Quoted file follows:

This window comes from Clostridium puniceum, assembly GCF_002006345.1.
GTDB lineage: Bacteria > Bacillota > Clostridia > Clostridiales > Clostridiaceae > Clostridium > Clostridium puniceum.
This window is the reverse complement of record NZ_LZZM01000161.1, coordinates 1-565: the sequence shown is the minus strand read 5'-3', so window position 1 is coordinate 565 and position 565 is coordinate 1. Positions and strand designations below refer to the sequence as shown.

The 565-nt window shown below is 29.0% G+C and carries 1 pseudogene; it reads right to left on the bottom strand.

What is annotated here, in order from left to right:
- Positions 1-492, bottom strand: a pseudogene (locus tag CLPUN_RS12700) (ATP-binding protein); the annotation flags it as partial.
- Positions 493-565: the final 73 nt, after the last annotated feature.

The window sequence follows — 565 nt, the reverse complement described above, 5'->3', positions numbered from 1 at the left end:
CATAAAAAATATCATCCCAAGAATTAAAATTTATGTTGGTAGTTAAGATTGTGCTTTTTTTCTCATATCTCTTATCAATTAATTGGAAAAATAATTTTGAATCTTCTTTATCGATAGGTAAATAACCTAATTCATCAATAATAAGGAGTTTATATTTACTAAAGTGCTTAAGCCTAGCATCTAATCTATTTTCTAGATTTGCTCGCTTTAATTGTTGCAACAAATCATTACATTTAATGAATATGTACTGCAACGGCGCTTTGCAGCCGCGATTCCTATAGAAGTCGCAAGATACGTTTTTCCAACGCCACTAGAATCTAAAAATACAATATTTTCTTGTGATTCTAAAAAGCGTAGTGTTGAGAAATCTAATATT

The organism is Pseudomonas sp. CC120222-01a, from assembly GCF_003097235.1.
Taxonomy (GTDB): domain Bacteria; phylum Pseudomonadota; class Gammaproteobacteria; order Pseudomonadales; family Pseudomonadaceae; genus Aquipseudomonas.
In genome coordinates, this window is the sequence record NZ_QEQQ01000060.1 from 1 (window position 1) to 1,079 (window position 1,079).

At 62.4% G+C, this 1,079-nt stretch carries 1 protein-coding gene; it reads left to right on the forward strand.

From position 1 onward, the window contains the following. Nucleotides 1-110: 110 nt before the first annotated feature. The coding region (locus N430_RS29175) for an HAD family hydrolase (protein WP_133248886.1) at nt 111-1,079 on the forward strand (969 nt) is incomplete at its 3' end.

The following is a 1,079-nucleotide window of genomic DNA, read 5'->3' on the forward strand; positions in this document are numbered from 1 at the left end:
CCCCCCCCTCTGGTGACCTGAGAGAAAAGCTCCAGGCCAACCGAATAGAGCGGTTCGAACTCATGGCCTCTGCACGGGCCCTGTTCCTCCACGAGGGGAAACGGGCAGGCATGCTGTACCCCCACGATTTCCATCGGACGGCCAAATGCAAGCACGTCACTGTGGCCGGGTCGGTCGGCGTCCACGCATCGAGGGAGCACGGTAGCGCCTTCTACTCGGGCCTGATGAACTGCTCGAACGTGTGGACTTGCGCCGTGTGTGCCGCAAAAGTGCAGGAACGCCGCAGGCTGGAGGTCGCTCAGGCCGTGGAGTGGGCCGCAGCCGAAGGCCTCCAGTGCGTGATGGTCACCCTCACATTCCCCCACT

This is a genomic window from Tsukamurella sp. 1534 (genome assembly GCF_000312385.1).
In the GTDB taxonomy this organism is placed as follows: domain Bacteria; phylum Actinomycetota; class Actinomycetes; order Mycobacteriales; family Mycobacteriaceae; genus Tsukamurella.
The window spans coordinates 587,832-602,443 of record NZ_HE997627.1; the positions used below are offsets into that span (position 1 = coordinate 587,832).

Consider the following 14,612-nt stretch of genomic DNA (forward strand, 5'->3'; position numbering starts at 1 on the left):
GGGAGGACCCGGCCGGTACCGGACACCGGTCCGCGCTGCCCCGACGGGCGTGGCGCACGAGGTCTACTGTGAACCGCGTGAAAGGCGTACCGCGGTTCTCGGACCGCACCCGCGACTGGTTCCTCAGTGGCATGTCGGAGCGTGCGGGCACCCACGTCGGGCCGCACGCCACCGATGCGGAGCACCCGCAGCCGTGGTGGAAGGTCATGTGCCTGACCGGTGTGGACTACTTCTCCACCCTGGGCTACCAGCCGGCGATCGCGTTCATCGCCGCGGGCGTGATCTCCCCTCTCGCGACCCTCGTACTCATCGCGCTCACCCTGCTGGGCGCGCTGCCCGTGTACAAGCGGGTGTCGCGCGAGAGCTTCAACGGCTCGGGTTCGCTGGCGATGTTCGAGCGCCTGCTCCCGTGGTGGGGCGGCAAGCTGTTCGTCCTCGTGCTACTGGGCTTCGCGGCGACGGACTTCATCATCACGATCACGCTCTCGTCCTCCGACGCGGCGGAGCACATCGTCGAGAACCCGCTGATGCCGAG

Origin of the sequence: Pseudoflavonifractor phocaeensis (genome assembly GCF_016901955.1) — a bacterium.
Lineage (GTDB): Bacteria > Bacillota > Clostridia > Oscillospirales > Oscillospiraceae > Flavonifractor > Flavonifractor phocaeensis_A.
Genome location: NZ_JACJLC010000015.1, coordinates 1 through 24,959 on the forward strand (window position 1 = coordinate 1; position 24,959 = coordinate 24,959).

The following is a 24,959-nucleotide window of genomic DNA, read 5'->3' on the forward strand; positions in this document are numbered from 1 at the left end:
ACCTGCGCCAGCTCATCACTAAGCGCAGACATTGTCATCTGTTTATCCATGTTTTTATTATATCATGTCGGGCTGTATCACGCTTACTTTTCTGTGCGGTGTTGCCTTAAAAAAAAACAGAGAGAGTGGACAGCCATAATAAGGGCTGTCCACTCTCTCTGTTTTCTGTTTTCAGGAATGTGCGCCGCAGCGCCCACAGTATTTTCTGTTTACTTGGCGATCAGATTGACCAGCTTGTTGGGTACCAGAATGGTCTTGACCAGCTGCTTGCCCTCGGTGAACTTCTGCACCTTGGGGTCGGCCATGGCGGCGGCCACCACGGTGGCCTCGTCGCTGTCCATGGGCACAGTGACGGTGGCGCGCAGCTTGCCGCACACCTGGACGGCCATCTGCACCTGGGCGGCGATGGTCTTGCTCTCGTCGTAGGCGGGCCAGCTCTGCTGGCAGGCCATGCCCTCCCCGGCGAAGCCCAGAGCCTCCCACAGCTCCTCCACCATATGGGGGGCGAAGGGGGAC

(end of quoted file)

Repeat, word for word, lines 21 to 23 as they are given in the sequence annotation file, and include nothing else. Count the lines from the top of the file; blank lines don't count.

GGGAGGACCCGGCCGGTACCGGACACCGGTCCGCGCTGCCCCGACGGGCGTGGCGCACGAGGTCTACTGTGAACCGCGTGAAAGGCGTACCGCGGTTCTCGGACCGCACCCGCGACTGGTTCCTCAGTGGCATGTCGGAGCGTGCGGGCACCCACGTCGGGCCGCACGCCACCGATGCGGAGCACCCGCAGCCGTGGTGGAAGGTCATGTGCCTGACCGGTGTGGACTACTTCTCCACCCTGGGCTACCAGCCGGCGATCGCGTTCATCGCCGCGGGCGTGATCTCCCCTCTCGCGACCCTCGTACTCATCGCGCTCACCCTGCTGGGCGCGCTGCCCGTGTACAAGCGGGTGTCGCGCGAGAGCTTCAACGGCTCGGGTTCGCTGGCGATGTTCGAGCGCCTGCTCCCGTGGTGGGGCGGCAAGCTGTTCGTCCTCGTGCTACTGGGCTTCGCGGCGACGGACTTCATCATCACGATCACGCTCTCGTCCTCCGACGCGGCGGAGCACATCGTCGAGAACCCGCTGATGCCGAG

Origin of the sequence: Pseudoflavonifractor phocaeensis (genome assembly GCF_016901955.1) — a bacterium.
Lineage (GTDB): Bacteria > Bacillota > Clostridia > Oscillospirales > Oscillospiraceae > Flavonifractor > Flavonifractor phocaeensis_A.